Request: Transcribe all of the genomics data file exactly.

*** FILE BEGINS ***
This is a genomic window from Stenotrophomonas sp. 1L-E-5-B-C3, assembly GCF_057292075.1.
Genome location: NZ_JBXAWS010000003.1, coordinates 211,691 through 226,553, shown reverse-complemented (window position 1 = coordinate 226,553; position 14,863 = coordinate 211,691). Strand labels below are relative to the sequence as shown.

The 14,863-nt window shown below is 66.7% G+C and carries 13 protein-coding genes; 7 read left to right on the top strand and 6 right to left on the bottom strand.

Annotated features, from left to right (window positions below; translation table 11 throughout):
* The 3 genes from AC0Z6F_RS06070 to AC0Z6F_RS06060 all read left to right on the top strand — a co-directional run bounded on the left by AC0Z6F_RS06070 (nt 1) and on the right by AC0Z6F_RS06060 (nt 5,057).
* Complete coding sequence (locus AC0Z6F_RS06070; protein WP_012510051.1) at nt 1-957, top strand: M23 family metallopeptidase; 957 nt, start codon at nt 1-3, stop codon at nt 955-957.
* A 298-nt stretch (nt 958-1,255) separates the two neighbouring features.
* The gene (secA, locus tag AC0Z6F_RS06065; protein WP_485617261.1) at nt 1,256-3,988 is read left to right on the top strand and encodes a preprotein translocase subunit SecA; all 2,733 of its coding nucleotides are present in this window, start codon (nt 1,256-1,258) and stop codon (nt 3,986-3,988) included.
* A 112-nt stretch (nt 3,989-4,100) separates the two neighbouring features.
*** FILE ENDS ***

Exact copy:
This is a genomic window from Stenotrophomonas sp. 1L-E-5-B-C3, assembly GCF_057292075.1.
Genome location: NZ_JBXAWS010000003.1, coordinates 211,691 through 226,553, shown reverse-complemented (window position 1 = coordinate 226,553; position 14,863 = coordinate 211,691). Strand labels below are relative to the sequence as shown.

The 14,863-nt window shown below is 66.7% G+C and carries 13 protein-coding genes; 7 read left to right on the top strand and 6 right to left on the bottom strand.

Annotated features, from left to right (window positions below; translation table 11 throughout):
* The 3 genes from AC0Z6F_RS06070 to AC0Z6F_RS06060 all read left to right on the top strand — a co-directional run bounded on the left by AC0Z6F_RS06070 (nt 1) and on the right by AC0Z6F_RS06060 (nt 5,057).
* Complete coding sequence (locus AC0Z6F_RS06070; protein WP_012510051.1) at nt 1-957, top strand: M23 family metallopeptidase; 957 nt, start codon at nt 1-3, stop codon at nt 955-957.
* A 298-nt stretch (nt 958-1,255) separates the two neighbouring features.
* The gene (secA, locus tag AC0Z6F_RS06065; protein WP_485617261.1) at nt 1,256-3,988 is read left to right on the top strand and encodes a preprotein translocase subunit SecA; all 2,733 of its coding nucleotides are present in this window, start codon (nt 1,256-1,258) and stop codon (nt 3,986-3,988) included.
* A 112-nt stretch (nt 3,989-4,100) separates the two neighbouring features.